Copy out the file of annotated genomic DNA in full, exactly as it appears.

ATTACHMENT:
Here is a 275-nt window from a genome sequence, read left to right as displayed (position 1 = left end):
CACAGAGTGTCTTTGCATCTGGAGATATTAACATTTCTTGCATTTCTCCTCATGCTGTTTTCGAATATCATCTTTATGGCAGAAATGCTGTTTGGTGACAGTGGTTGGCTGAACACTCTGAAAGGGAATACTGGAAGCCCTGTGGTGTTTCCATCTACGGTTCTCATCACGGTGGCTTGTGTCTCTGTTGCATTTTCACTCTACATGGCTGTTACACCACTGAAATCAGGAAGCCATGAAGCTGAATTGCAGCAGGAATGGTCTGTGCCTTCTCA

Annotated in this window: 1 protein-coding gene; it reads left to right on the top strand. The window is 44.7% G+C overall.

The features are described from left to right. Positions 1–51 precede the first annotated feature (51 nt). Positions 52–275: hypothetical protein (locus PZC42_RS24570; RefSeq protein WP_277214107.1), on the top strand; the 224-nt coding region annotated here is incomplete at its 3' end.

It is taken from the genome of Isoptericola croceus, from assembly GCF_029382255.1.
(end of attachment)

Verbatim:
Here is a 275-nt window from a genome sequence, read left to right as displayed (position 1 = left end):
CACAGAGTGTCTTTGCATCTGGAGATATTAACATTTCTTGCATTTCTCCTCATGCTGTTTTCGAATATCATCTTTATGGCAGAAATGCTGTTTGGTGACAGTGGTTGGCTGAACACTCTGAAAGGGAATACTGGAAGCCCTGTGGTGTTTCCATCTACGGTTCTCATCACGGTGGCTTGTGTCTCTGTTGCATTTTCACTCTACATGGCTGTTACACCACTGAAATCAGGAAGCCATGAAGCTGAATTGCAGCAGGAATGGTCTGTGCCTTCTCA

Annotated in this window: 1 protein-coding gene; it reads left to right on the top strand. The window is 44.7% G+C overall.

The features are described from left to right. Positions 1–51 precede the first annotated feature (51 nt). Positions 52–275: hypothetical protein (locus PZC42_RS24570; RefSeq protein WP_277214107.1), on the top strand; the 224-nt coding region annotated here is incomplete at its 3' end.

It is taken from the genome of Isoptericola croceus, from assembly GCF_029382255.1.